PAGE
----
Stockton’s Racket — And Ours
Now that cities are going bankrupt, the scam of government finances is being revealed.


Kevin D. Williamson

Words of wisdom from an investment adviser: When it comes to municipal bonds, the ones you want you can’t get, and the ones you can get you don’t want. 

Assured Guaranty and other large holders of bonds issued by the city of Stockton, Calif., got a sharp reminder of that on Monday when a federal judge ruled that the city was entitled to file bankruptcy under federal law to gain protection from bondholders and other creditors. The bondholders’ suit was probably never going to stand up: The city is plainly insolvent. Faced with a choice between screwing its bondholders and reneging on the pension benefits it owes to union goons, Stockton’s leaders clearly calculated that at this point they have little to lose by shortchanging bondholders — its credit rating is already so low that it’d have a hard time financing a used Hyundai with $5,000 down — and that while creditors may sue, complain, and caterwaul, they do not get to vote. Moody’s responded by downgrading the credit on the pension-obligation bonds of nearby Solano County.

Pension-obligation bonds fall under a special class of idiocy. Municipalities with large unfunded liabilities for employee pensions wipe those obligations off the books by selling municipal bonds, investing the proceeds in stocks or other investments in hopes of earning a spread that will make the whole thing work out for them. Noted bond speculator Jon Corzine once called the maneuver “the dumbest idea I ever heard.” Make a note: Too stupid for Jon Corzine is a rarified kind of stupid.

But even if large losses are imposed on other creditors, Stockton, like many cities and states, probably cannot afford to meet its pension obligations. Down the road a bit, the fools and miscreants who run the city of San Bernardino, Calif., have stopped making their payments to CalPERS, the state’s public-pension giant.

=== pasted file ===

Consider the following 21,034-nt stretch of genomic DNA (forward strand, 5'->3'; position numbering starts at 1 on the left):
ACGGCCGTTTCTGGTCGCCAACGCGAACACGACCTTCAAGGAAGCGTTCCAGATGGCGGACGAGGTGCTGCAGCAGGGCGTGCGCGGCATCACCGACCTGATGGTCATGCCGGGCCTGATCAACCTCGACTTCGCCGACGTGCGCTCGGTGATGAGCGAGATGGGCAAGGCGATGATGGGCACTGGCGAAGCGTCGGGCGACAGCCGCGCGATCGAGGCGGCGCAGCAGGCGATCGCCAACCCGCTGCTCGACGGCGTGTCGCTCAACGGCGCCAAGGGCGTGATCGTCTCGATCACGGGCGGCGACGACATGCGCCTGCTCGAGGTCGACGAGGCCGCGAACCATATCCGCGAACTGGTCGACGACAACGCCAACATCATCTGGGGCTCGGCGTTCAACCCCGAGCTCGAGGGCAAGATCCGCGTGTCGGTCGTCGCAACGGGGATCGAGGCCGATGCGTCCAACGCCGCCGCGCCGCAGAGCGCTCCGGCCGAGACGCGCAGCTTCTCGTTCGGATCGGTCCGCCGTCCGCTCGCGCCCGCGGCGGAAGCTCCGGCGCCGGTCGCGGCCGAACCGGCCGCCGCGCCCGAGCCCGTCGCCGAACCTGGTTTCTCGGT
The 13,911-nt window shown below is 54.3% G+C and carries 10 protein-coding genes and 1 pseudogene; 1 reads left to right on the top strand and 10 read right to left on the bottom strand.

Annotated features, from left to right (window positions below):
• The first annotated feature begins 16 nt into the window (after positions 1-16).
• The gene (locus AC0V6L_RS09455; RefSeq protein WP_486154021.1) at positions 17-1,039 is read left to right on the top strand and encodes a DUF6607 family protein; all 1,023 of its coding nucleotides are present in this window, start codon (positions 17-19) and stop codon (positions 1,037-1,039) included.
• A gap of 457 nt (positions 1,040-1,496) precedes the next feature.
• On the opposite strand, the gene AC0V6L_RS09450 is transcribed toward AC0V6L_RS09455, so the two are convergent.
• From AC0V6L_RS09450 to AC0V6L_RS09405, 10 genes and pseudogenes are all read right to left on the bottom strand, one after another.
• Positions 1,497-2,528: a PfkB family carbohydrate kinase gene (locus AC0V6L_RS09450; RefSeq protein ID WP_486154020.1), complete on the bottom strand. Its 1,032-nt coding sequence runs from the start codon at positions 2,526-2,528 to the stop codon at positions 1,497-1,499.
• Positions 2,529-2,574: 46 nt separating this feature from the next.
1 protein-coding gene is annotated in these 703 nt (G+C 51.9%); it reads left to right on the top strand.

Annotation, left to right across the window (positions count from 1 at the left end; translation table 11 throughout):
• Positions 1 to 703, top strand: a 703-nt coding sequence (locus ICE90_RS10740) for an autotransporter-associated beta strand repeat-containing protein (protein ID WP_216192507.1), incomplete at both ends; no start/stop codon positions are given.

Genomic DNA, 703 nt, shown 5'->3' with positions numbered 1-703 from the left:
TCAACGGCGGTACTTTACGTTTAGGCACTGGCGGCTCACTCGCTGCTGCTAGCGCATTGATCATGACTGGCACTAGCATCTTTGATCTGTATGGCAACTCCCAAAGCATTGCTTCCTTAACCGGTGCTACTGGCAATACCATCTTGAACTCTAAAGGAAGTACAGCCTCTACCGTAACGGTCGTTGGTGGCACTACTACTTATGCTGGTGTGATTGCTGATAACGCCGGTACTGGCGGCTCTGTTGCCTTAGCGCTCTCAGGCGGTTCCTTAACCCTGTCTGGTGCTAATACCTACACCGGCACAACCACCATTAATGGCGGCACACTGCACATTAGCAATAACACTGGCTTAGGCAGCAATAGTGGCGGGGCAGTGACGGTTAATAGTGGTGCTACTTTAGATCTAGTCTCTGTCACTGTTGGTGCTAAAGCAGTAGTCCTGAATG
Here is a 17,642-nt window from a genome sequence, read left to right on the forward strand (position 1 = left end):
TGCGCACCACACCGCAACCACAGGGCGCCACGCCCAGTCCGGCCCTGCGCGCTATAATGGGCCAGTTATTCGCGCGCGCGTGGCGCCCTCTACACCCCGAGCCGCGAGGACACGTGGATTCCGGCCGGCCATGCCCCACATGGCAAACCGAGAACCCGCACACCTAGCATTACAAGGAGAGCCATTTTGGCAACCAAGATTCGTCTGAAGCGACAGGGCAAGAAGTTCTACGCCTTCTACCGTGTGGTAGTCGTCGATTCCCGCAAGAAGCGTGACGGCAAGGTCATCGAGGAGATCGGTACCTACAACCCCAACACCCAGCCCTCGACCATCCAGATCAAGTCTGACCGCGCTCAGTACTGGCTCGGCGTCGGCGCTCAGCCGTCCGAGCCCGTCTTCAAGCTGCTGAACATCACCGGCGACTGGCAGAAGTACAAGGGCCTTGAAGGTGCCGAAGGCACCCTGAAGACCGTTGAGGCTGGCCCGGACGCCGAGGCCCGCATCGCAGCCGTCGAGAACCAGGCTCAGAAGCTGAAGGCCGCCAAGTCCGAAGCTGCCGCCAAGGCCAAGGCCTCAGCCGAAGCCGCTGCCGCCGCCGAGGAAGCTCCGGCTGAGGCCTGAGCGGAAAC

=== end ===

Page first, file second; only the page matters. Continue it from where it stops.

The situation presents a few interesting problems. California law says cities have to meet their pension obligations. Federal law says cities may seek bankruptcy protection. Math says that no matter what the law says, there probably isn’t enough money to honor the pension obligations. What will happen is anybody’s guess.

But relatively speaking, the cities’ cases are straightforward, because there exists such a thing as bankruptcy law for municipalities. There is no bankruptcy law for states. The state of California, like the criminal state of Illinois, also has obligations that it almost certainly cannot afford to discharge. But there is no legal provision for them to do so.

There are a few obvious conclusions to be made: States and municipalities bet big on the real-estate bubble; they succumbed to the rosiest of expectations about their investment earnings; they promised their unions far more than they could actually afford to pay; and they will continue to do so until they have completely depleted their resources. For an approximate model of the method of operation at work here, I recommend this short discussion: “Evolution from a Virus’s Point of View.”

Illinois and New Jersey before it are unusual in that the states were in fact indicted for their crimes, with the SEC charging them with specific instances of securities fraud, for misleading investors about the true state of their finances. But the unindicted governments are largely indistinguishable from criminal organizations, too. People sometimes joke: “If I ran my business like the government does, I’d be in jail.” The thing is, that’s not a joke: Businesses are expected to account for their liabilities. Lying about your liabilities is a crime. You can go to jail for that. Government at every level lies about liabilities, from the halls of power in Washington to third-rate burgs such as Stockton and San Bernardino. But as somebody once said, “When the president does it, that means it isn’t illegal.”

Some investment professionals have suggested to me that bondholders are fools for entrusting their money to the likes of Stockton and San Bernardino. I agree. But the bondholders at least had a choice in the matter. If they’re fools, what does that make taxpayers?

 Kevin D. Williamson is National Review’s roving correspondent. His newest book, The End Is Near and It’s Going to Be Awesome, will be published in May. 


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